By Santiago Iniguez, President IE University
“We can’t innovate without being diverse and inclusive”,[i] explained Denise Young Smith, Apple’s Worldwide Human Resources president, when the company announced it was to invest $50 million in not-for-profit organizations that promote the integration of women, minorities and older people into the technology sector. The news came out the same week Apple unveiled its smart watch, and is just one of many such initiatives some Silicon Valley companies are undertaking to increase diversity, particularly in terms of hiring more women.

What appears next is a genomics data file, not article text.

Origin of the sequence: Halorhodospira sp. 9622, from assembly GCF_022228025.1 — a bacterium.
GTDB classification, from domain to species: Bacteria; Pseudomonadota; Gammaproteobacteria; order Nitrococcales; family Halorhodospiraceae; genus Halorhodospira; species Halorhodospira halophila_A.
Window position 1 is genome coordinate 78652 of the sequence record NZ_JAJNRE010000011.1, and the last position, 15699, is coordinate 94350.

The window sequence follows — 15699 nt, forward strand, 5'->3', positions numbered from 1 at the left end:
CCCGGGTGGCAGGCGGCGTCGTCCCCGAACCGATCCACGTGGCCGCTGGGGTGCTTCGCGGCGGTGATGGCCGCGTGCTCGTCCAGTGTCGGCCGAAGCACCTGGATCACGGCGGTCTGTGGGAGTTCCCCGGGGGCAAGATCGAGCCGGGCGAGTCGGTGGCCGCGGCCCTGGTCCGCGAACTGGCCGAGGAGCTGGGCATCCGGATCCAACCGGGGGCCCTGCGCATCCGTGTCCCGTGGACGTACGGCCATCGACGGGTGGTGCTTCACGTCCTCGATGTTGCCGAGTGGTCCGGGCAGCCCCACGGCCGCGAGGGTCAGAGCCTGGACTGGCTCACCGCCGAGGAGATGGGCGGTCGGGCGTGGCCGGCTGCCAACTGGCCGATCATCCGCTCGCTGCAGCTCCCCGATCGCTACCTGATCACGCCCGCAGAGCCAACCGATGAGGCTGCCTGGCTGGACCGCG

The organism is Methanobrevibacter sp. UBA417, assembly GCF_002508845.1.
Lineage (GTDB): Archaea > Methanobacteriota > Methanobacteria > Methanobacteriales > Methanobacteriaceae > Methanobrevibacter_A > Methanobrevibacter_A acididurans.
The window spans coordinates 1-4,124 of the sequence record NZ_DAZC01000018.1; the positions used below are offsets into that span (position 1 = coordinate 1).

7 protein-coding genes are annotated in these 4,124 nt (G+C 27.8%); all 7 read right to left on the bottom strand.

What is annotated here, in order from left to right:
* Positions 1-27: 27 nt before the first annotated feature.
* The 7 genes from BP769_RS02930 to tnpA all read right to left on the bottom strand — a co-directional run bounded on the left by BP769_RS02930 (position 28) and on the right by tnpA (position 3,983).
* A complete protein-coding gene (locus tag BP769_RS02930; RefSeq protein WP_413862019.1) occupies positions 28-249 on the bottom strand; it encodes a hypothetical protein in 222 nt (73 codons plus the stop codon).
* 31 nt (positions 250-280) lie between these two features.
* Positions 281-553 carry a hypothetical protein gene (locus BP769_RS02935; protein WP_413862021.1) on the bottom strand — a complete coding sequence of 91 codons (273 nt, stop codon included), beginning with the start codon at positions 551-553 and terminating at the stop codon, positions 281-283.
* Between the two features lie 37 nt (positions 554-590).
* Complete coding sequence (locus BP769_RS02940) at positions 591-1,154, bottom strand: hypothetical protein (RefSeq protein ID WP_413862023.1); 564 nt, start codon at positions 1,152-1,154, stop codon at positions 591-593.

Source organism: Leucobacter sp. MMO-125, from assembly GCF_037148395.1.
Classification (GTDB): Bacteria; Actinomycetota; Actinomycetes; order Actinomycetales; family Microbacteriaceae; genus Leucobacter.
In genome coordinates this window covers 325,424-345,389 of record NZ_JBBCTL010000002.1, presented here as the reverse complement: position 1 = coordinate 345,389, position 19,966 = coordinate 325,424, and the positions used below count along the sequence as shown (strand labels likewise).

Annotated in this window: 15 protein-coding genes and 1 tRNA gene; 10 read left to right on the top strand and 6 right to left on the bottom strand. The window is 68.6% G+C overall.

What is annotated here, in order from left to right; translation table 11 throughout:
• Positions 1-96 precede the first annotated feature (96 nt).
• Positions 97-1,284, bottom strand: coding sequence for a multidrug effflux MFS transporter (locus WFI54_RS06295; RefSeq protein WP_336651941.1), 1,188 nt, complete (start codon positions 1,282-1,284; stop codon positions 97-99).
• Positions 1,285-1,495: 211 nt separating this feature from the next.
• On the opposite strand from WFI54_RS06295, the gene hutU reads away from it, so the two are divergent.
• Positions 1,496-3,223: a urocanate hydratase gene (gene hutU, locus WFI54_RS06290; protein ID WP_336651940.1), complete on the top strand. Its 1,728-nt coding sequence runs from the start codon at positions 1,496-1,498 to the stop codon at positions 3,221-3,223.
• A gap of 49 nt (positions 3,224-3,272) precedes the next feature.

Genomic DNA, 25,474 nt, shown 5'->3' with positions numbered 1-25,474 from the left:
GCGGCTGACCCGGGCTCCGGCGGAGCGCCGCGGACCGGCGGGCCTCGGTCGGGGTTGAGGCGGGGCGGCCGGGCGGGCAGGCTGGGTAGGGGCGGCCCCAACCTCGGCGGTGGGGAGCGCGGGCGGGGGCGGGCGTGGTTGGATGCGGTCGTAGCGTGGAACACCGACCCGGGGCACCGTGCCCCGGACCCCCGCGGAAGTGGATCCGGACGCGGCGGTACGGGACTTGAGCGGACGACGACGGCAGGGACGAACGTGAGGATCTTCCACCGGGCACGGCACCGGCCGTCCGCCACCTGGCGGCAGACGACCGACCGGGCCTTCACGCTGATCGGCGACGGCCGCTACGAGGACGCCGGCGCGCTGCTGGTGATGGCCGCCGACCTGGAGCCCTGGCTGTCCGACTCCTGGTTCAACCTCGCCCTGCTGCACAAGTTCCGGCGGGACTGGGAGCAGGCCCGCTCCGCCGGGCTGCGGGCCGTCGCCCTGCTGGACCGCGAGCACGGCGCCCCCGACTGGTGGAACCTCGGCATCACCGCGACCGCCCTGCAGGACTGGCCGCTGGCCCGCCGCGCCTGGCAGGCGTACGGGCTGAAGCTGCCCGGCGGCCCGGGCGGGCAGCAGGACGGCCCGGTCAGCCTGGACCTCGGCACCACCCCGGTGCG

Using data on the number of women and minorities employed by tech companies at all levels, in early 2015 Fortune magazine [ii] compiled a list ranking LinkedIn, Apple, and EBay in the first three positions respectively, followed by Cisco, Hewlett Packard, and Microsoft at the bottom in 12th, 13th, and 14th places. As was reported widely when the survey was published, the majority of people working in the tech sector are still white American and Asian males.
The same picture emerges in many other sectors where innovation is also a key factor in generating value. For example: women make up the majority in education overall, but in the tertiary sector, and particularly the upper echelons of universities, diversity falls off rapidly.